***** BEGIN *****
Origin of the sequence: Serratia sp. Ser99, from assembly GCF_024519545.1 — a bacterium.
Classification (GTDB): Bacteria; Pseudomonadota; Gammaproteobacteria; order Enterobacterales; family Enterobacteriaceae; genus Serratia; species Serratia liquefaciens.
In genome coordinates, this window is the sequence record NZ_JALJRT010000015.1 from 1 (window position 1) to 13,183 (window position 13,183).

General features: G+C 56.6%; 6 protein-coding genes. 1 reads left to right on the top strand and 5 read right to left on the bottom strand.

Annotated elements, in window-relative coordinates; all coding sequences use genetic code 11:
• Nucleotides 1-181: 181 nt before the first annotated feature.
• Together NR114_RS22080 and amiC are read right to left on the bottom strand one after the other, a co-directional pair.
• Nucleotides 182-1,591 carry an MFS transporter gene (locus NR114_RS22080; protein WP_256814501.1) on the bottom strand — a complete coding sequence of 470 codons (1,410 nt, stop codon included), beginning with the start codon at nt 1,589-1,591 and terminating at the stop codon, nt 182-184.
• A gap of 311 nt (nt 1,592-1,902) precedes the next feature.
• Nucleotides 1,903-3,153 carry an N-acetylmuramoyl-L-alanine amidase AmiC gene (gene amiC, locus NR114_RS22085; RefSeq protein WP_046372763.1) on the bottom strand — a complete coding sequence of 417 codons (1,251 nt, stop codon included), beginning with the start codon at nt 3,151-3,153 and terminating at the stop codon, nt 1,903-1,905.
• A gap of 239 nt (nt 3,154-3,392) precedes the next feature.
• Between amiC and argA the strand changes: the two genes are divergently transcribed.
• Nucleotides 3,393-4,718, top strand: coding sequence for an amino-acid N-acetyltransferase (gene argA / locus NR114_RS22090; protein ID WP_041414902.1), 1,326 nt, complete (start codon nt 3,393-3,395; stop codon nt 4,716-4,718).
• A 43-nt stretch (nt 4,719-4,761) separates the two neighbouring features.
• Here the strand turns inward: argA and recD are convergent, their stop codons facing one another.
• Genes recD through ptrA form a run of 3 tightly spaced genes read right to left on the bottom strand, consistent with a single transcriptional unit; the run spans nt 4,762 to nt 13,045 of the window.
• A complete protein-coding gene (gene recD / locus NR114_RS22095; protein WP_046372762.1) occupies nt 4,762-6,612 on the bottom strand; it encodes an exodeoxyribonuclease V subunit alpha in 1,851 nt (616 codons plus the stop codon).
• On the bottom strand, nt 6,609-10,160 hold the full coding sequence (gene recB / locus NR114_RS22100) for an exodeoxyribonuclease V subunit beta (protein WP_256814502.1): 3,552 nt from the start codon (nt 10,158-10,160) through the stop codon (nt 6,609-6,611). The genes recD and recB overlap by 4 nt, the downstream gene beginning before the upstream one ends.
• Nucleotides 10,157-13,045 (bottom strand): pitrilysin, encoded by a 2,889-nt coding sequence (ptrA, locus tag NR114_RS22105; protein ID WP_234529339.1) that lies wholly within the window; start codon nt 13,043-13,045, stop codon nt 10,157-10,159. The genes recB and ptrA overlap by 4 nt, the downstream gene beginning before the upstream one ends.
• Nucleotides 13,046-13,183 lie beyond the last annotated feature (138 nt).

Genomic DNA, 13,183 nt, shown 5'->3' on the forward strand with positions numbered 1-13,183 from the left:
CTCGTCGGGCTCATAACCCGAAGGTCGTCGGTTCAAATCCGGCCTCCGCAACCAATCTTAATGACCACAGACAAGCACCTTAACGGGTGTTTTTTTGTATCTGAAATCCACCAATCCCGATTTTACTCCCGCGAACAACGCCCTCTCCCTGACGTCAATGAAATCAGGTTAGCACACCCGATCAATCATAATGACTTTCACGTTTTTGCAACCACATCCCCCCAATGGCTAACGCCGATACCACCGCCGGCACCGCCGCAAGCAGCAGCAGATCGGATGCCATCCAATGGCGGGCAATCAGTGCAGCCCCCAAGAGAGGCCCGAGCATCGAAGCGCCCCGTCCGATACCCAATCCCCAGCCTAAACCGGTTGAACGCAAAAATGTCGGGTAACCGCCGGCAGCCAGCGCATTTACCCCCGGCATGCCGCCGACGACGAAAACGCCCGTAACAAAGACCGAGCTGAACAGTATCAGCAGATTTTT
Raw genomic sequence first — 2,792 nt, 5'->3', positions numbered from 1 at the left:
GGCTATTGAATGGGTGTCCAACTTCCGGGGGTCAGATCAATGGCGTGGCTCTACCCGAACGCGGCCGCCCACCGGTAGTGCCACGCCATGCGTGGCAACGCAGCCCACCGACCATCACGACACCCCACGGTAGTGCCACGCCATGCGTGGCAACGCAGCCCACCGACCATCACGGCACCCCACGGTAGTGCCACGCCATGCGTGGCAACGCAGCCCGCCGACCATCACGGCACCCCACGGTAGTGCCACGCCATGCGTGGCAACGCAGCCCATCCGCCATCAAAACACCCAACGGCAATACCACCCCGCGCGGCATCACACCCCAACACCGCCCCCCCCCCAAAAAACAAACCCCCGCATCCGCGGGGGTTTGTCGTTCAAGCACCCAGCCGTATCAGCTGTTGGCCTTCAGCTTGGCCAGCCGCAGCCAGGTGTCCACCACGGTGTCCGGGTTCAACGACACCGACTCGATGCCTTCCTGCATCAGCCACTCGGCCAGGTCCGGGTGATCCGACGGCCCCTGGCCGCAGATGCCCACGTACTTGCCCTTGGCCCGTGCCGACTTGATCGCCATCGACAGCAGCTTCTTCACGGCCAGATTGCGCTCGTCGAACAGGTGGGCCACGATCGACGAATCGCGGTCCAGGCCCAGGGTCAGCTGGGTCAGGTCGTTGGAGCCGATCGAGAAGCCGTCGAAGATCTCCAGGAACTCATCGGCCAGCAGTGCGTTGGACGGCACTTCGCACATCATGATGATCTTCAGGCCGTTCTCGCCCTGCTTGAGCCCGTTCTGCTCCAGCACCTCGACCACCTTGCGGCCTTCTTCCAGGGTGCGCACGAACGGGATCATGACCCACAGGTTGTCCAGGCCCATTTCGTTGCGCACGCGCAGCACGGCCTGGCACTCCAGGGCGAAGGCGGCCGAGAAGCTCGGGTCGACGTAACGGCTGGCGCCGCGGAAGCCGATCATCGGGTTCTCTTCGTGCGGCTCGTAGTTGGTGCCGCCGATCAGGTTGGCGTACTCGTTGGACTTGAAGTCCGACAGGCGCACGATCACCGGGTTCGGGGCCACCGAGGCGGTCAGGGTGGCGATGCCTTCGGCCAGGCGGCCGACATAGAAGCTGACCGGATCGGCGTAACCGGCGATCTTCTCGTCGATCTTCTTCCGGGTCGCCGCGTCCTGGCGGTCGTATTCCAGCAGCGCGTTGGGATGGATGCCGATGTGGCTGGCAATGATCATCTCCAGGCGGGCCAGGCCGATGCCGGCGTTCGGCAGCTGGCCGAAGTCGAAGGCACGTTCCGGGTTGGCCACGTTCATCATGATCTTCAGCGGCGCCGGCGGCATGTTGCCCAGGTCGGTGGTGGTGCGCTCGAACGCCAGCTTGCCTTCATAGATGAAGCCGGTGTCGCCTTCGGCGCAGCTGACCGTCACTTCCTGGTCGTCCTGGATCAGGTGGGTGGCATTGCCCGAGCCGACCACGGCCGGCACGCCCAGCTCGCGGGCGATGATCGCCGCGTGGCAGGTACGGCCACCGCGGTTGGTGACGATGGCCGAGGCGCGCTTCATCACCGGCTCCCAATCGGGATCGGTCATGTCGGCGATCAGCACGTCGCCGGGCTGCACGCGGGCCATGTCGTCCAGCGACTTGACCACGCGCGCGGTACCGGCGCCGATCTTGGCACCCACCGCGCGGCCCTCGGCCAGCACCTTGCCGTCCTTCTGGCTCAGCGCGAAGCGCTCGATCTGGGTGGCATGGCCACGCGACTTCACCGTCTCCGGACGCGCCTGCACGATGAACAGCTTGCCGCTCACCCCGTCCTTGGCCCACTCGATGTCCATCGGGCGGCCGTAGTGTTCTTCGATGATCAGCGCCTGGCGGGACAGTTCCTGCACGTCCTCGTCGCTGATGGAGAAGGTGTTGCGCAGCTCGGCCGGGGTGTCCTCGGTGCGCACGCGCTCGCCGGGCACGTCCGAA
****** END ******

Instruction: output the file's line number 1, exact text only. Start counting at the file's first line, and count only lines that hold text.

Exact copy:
Origin of the sequence: Serratia sp. Ser99, from assembly GCF_024519545.1 — a bacterium.